Bet You Didn’t See That One Coming explains how Barack Obama’s progressive policies helped ignite the ultimate anti-Obama political warrior—and how a neophyte politician’s new blend of populism, nationalism, and traditional Republican policies is pulling a polarized country back toward the right.
Governor Robert L. Ehrlich is a graduate of Princeton University and Wake Forest University School of Law, and is a former Governor of Maryland as well as a former United States Congressman and state legislator.
He is the author of Turn This Car Around, America: Hope for Change, and Turning Point, in addition to columns and opinion pieces that have appeared in America’s leading newspapers and periodicals, including The Washington Examiner, The Washington Post, The Baltimore Sun, The Washington Times, The Weekly Standard, and National Review.
Governor Ehrlich is a partner at the firm of King & Spalding in Washington, D.C., and lives with his wife, Kendel, and his children, Drew and Josh, in Annapolis, Maryland.
In Billionaire at the Barricades, Laura Ingraham gives readers a front row seat to the populist revolution as she witnessed it. She reveals the origins of this movement and its connection to the Trump presidency. She unmasks the opposition, forecasts the future of the Make America Great Again agenda and offers her own prescriptions for bringing real change to the swamp of Washington.
Unlike most of her media colleagues, Ingraham understood Trump’s appeal and defied those who wrote his political obituary. Now she confronts the president’s critics and responds to those who deny the importance of his America First agenda. With sharp humor and insight she traces the DNA of the populist movement: from Goldwater’s 1964 campaign, to Nixon’s Silent Majority, to Reagan’s smashing electoral victories.
Populism fueled the insurgency campaigns of Buchanan and Perot, the election of George W. Bush, and the Tea Party rallies of the Obama presidency. But a political novice—a Manhattan billionaire—proved to be the movement’s most vocal champion. This is the inside story of his victory and the fitful struggle to enact his agenda.
Who won? How? Why? Now nearly a half-century later, Stephen Hess, who was Nixon's biographer and Moynihan's deputy, recounts this fascinating story as if from his office in the West Wing.
Daniel Patrick Moynihan (1927–2003) described in the Almanac of American Politics as "the nation's best thinker among politicians since Lincoln and its best politician among thinkers since Jefferson", served in the administrations of four presidents, was ambassador to India, and U.S. representative to the United Nations, and was four times elected to the U.S. Senate from New York.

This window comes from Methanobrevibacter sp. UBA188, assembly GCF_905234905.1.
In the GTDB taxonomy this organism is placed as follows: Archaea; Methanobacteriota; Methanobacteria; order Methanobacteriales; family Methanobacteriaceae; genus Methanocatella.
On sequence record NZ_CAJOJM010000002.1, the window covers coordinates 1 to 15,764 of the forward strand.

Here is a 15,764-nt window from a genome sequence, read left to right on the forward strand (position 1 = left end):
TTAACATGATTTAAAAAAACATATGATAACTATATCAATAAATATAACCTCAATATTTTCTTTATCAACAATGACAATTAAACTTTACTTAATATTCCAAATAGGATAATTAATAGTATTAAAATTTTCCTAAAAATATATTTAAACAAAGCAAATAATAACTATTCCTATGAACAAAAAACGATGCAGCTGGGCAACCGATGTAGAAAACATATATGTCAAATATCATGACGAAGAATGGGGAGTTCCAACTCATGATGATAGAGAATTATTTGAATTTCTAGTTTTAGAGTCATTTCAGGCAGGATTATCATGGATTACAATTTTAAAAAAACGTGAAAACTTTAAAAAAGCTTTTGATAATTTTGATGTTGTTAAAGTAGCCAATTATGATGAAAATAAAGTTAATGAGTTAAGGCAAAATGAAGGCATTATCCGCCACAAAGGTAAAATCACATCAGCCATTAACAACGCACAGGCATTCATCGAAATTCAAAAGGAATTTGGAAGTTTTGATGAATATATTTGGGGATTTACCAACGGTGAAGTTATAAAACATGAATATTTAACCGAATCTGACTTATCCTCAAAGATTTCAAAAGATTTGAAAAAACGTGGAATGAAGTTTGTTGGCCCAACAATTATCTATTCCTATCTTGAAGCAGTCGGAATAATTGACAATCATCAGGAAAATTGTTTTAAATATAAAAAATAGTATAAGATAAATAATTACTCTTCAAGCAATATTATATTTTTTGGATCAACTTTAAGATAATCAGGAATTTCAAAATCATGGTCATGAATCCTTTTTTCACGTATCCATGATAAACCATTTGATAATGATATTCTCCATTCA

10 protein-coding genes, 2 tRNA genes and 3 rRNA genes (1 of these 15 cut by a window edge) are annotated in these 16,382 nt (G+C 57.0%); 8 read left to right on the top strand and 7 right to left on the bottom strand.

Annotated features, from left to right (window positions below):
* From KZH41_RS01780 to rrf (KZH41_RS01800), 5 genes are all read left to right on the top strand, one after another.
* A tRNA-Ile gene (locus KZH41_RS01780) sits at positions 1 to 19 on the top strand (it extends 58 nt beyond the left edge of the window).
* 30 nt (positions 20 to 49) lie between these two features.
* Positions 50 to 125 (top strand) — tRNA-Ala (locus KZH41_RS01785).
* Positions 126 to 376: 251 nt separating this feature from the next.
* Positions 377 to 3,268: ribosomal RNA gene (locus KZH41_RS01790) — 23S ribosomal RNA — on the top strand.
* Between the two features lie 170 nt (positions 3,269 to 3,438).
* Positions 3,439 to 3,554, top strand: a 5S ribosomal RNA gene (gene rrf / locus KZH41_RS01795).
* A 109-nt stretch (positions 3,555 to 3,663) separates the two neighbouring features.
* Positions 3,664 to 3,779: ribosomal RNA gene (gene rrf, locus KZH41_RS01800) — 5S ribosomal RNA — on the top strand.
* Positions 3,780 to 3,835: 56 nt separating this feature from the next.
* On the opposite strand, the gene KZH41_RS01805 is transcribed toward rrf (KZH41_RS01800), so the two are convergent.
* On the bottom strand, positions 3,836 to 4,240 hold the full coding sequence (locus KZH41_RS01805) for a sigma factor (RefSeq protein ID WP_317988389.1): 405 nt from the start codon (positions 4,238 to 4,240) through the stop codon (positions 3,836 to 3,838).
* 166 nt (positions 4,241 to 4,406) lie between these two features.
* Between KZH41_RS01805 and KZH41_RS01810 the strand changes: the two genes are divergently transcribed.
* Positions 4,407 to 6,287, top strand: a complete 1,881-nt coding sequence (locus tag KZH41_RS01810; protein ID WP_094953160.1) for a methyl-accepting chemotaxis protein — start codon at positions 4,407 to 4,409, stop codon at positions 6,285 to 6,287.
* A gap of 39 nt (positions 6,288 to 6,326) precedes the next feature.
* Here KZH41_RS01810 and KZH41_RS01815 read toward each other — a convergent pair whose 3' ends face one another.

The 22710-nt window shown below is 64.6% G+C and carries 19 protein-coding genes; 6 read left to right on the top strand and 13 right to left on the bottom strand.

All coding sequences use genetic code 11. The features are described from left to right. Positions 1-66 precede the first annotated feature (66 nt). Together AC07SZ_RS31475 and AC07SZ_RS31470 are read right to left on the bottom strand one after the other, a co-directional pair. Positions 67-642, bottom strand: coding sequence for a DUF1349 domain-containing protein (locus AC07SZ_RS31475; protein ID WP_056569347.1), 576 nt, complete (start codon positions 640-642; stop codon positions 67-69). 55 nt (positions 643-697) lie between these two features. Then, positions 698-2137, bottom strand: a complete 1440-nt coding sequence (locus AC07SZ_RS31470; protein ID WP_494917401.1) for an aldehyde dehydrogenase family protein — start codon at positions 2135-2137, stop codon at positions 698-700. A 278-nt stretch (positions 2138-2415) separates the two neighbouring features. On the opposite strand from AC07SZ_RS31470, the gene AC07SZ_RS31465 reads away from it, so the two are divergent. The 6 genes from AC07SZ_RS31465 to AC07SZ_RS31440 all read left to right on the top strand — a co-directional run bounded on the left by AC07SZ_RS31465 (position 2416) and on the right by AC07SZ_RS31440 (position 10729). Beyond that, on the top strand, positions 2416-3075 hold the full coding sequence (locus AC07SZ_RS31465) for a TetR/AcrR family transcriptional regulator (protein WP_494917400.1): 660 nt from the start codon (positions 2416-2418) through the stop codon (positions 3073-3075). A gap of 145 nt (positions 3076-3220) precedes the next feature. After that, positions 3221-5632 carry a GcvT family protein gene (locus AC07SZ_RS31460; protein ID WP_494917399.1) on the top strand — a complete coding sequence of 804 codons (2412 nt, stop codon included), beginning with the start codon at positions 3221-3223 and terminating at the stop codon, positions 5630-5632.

Praise for the works of Stephen Hess
Organzing the Presidency
Any president would benefit from reading Mr. Hess's analysis and any reader will enjoy the elegance with which it is written and the author's wide knowledge and good sense. -The Economist
The Presidential Campaign
Hess brings not only first-rate credentials, but a cool, dispassionate perspective, an incisive analytical approach, and a willingness to stick his neck out in making judgments. -American Political Science Review
From the Newswork Series
It is not much in vogue to speak of things like the public trust, but thankfully Stephen Hess is old fashioned. He reminds us in this valuable and provocative book that journalism is a public trust, providing the basic information on which citizens in a democracy vote, or tune out. — Ken Auletta, The New Yorker
Once at the center of the American conservative movement, bestselling author and radio host Charles Sykes is a fierce opponent of Donald Trump and the right-wing media that enabled his rise.
In How the Right Lost Its Mind, Sykes presents an impassioned, regretful, and deeply thoughtful account of how the American conservative movement came to lose its values. How did a movement that was defined by its belief in limited government, individual liberty, free markets, traditional values, and civility find itself embracing bigotry, political intransigence, demagoguery, and outright falsehood? How the Right Lost its Mind addresses:
*Why are so many voters so credulous and immune to factual information reported by responsible media?
*Why did conservatives decide to overlook, even embrace, so many of Trump’s outrages, gaffes, conspiracy theories, falsehoods, and smears?
*Can conservatives govern? Or are they content merely to rage?
*How can the right recover its traditional values and persuade a new generation of their worth?